For example, I know a pagan who believes that the Gods and Goddesses are constructs of their subconscious. Others may believe they are advanced alien races (while I believe in the potential existence of other lifeforms, I personally find this one dubious) or humans from the past who became deified.
It’s important to come to a conclusion regardless of where you fall. You may have a hard stance on some of these topics or fall somewhere in-between two of them. I know in some instances I find myself in between two of the choices, and there are good reasons for that. Regardless, critically thinking about this can and will encourage you to work out your own beliefs and solidify them. It may even cause you to grow. I know I faced this when reading one of my books for my third class with Lady G. It was hard, and a few of the questions were painful, but overall, it was a good thing for me to go through.
This also makes it easier for you to later be able to communicate those beliefs.
As a result of many of the other issues, we also have to critically consider our ethics in relation to our faith. Some paths follow the Wiccan Rede, while other paths have their own code. Others believe in cosmic forces such as karma or the Rule of Three. If so, then why? This is a place where a little bit of soul searching and some philosophical research may come in handy. At some point I’ll have to find my class books and recommend the text that we went through together. I know this helped me gain a firmer stance on how I explain my concept of right and wrong to others.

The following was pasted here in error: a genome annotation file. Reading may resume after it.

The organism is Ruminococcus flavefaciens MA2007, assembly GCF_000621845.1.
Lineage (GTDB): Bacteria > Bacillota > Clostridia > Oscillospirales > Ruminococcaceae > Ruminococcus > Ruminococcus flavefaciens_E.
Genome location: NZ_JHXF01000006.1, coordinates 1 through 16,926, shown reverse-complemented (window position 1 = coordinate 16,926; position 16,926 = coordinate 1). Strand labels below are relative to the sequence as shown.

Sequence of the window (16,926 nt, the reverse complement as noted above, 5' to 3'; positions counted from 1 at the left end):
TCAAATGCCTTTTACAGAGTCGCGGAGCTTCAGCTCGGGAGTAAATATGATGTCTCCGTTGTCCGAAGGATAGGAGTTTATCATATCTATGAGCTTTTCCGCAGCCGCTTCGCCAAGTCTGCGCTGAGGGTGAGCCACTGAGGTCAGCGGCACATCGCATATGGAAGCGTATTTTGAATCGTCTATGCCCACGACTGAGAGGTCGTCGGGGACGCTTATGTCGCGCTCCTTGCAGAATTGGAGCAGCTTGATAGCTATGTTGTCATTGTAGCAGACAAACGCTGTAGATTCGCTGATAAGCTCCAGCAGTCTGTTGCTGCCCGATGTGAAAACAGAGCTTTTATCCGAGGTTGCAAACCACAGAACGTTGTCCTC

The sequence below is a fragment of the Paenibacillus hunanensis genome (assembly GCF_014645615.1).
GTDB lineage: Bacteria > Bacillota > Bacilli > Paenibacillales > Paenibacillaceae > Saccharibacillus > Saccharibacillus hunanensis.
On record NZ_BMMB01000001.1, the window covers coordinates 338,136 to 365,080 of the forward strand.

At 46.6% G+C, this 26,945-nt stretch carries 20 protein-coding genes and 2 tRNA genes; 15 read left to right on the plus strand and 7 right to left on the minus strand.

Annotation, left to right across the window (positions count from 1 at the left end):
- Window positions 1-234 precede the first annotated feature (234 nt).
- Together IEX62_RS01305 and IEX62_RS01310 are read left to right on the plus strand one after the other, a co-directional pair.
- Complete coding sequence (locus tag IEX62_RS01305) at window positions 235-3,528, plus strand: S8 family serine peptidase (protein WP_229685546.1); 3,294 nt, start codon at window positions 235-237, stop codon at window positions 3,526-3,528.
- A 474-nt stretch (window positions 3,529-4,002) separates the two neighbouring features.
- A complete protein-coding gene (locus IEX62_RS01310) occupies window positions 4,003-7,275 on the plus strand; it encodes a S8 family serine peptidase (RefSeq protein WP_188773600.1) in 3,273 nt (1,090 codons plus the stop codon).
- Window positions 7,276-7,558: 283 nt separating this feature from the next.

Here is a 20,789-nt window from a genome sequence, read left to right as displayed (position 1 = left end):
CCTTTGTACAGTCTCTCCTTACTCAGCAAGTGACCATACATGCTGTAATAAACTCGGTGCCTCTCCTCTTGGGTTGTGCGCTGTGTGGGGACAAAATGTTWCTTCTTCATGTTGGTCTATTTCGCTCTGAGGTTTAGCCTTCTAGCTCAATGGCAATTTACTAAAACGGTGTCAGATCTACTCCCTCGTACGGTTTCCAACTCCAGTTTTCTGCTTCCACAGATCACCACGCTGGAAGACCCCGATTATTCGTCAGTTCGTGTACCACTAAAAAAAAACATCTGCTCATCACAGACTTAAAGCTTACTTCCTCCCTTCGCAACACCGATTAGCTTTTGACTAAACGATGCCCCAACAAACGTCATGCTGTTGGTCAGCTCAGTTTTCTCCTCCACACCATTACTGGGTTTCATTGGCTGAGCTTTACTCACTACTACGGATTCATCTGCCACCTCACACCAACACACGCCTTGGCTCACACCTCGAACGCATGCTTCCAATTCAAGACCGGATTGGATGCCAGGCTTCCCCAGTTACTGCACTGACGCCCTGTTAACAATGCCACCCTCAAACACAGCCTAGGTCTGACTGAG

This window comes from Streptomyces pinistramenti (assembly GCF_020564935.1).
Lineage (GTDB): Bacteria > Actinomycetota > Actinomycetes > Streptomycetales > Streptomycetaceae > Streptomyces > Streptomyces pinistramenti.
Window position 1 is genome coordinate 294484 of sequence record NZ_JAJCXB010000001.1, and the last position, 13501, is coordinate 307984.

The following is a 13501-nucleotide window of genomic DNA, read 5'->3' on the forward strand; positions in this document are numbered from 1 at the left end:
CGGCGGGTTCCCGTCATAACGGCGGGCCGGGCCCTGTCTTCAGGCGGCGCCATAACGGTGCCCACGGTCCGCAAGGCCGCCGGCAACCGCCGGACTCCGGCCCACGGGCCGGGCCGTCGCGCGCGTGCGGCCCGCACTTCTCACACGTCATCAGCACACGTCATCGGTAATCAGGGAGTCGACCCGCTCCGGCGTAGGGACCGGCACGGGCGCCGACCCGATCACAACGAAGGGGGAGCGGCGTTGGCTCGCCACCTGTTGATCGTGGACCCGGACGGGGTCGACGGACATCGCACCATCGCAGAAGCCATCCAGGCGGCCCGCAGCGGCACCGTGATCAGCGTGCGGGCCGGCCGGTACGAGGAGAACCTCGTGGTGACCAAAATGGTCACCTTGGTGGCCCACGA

Issue # 9
Summer land or Crossing the River Stix?
Generally, we all share a common view on death. It is inevitable and a part of the natural order. It isn’t to be feared. Beyond that, the views are as varied as the individual. Whatever your personal ideas on the topic, we need to be able to explain them. While I know all these issues ultimately tie together, and some overlap, this is still an important topic. Even if our answer is “I don’t know”, we should be able to expalin to our children why we feel we cannot answer the question.